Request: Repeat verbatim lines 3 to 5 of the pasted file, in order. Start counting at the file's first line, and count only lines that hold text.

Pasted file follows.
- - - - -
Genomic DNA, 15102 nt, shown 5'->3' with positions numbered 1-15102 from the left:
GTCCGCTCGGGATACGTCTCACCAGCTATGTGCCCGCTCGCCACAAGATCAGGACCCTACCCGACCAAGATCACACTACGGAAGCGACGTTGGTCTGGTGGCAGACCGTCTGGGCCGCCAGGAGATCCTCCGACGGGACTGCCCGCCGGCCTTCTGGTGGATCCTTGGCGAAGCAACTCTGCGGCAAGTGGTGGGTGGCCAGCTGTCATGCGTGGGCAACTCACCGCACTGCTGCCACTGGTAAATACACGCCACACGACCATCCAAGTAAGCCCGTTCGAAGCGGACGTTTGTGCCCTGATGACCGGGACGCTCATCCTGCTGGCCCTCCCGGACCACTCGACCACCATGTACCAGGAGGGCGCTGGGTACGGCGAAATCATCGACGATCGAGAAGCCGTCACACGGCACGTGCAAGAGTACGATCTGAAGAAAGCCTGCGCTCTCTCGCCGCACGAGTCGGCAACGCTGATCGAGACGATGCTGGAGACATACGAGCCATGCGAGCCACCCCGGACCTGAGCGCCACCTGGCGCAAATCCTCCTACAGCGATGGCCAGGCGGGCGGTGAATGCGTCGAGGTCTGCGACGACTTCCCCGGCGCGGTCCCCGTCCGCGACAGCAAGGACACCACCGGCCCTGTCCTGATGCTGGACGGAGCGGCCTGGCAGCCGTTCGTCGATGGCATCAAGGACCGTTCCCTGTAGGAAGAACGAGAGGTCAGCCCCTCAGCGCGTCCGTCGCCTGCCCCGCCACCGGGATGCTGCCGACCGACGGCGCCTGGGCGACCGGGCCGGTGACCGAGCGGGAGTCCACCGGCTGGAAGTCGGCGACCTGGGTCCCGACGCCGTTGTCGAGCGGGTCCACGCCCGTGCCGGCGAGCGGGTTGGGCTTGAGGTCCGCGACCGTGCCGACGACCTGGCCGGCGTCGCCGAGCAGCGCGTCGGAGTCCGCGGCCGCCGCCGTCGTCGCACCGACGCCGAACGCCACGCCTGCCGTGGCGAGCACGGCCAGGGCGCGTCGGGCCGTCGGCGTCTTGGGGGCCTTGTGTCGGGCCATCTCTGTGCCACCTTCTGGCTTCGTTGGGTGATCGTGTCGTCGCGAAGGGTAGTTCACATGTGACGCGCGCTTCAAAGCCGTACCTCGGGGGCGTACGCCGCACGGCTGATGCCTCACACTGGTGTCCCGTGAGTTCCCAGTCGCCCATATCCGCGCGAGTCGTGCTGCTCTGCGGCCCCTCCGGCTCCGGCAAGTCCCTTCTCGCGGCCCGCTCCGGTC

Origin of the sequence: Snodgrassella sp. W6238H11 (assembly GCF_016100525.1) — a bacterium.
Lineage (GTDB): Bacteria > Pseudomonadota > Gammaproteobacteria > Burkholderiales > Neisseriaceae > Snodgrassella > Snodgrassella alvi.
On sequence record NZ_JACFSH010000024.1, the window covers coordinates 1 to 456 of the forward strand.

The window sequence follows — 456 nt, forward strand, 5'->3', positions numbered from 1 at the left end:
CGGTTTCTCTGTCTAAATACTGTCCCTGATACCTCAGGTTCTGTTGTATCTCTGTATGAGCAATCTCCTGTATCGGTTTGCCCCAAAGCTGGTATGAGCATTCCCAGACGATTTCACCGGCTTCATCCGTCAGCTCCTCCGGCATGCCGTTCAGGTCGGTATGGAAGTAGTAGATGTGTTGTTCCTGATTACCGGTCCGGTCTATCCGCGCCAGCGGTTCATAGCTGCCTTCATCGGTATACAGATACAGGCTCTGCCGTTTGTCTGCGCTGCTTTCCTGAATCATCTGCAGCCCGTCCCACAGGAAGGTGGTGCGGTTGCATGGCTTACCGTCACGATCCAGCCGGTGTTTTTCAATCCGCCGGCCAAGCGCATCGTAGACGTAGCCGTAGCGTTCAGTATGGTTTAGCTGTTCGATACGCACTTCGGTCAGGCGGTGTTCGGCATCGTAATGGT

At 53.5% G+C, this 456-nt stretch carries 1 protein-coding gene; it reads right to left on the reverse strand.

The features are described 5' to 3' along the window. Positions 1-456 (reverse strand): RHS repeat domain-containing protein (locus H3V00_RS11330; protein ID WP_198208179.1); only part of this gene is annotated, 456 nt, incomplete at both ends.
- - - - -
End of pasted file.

Origin of the sequence: Snodgrassella sp. W6238H11 (assembly GCF_016100525.1) — a bacterium.
Lineage (GTDB): Bacteria > Pseudomonadota > Gammaproteobacteria > Burkholderiales > Neisseriaceae > Snodgrassella > Snodgrassella alvi.
On sequence record NZ_JACFSH010000024.1, the window covers coordinates 1 to 456 of the forward strand.